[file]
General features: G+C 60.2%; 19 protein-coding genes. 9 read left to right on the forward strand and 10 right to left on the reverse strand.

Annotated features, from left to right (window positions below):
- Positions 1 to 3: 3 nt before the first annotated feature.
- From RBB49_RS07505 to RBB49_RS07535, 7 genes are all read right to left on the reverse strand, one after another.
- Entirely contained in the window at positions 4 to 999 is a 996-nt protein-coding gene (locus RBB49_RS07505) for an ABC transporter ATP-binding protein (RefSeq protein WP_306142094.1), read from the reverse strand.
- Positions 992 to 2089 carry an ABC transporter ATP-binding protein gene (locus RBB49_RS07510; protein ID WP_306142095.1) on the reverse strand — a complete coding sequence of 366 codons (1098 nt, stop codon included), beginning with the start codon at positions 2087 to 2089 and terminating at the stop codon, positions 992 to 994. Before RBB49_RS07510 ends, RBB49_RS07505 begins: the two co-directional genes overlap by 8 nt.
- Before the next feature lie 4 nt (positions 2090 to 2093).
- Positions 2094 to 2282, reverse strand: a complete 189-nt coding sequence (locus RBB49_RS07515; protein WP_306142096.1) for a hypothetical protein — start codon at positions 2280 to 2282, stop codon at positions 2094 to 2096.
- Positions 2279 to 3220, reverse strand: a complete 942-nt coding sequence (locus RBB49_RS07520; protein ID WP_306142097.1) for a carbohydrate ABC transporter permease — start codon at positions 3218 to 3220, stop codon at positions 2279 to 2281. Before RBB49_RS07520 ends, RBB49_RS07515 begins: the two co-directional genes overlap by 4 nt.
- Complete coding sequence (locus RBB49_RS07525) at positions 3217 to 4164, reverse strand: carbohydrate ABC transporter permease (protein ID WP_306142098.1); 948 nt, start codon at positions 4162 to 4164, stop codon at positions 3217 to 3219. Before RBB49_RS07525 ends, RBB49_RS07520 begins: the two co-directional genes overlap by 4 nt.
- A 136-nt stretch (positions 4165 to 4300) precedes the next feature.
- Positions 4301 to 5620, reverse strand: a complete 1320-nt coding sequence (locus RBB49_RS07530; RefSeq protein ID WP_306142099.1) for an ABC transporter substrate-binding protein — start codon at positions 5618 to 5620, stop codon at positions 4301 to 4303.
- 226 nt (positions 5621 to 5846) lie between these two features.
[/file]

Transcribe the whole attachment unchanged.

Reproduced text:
General features: G+C 60.2%; 19 protein-coding genes. 9 read left to right on the forward strand and 10 right to left on the reverse strand.

Annotated features, from left to right (window positions below):
- Positions 1 to 3: 3 nt before the first annotated feature.
- From RBB49_RS07505 to RBB49_RS07535, 7 genes are all read right to left on the reverse strand, one after another.
- Entirely contained in the window at positions 4 to 999 is a 996-nt protein-coding gene (locus RBB49_RS07505) for an ABC transporter ATP-binding protein (RefSeq protein WP_306142094.1), read from the reverse strand.
- Positions 992 to 2089 carry an ABC transporter ATP-binding protein gene (locus RBB49_RS07510; protein ID WP_306142095.1) on the reverse strand — a complete coding sequence of 366 codons (1098 nt, stop codon included), beginning with the start codon at positions 2087 to 2089 and terminating at the stop codon, positions 992 to 994. Before RBB49_RS07510 ends, RBB49_RS07505 begins: the two co-directional genes overlap by 8 nt.
- Before the next feature lie 4 nt (positions 2090 to 2093).
- Positions 2094 to 2282, reverse strand: a complete 189-nt coding sequence (locus RBB49_RS07515; protein WP_306142096.1) for a hypothetical protein — start codon at positions 2280 to 2282, stop codon at positions 2094 to 2096.
- Positions 2279 to 3220, reverse strand: a complete 942-nt coding sequence (locus RBB49_RS07520; protein ID WP_306142097.1) for a carbohydrate ABC transporter permease — start codon at positions 3218 to 3220, stop codon at positions 2279 to 2281. Before RBB49_RS07520 ends, RBB49_RS07515 begins: the two co-directional genes overlap by 4 nt.
- Complete coding sequence (locus RBB49_RS07525) at positions 3217 to 4164, reverse strand: carbohydrate ABC transporter permease (protein ID WP_306142098.1); 948 nt, start codon at positions 4162 to 4164, stop codon at positions 3217 to 3219. Before RBB49_RS07525 ends, RBB49_RS07520 begins: the two co-directional genes overlap by 4 nt.
- A 136-nt stretch (positions 4165 to 4300) precedes the next feature.
- Positions 4301 to 5620, reverse strand: a complete 1320-nt coding sequence (locus RBB49_RS07530; RefSeq protein ID WP_306142099.1) for an ABC transporter substrate-binding protein — start codon at positions 5618 to 5620, stop codon at positions 4301 to 4303.
- 226 nt (positions 5621 to 5846) lie between these two features.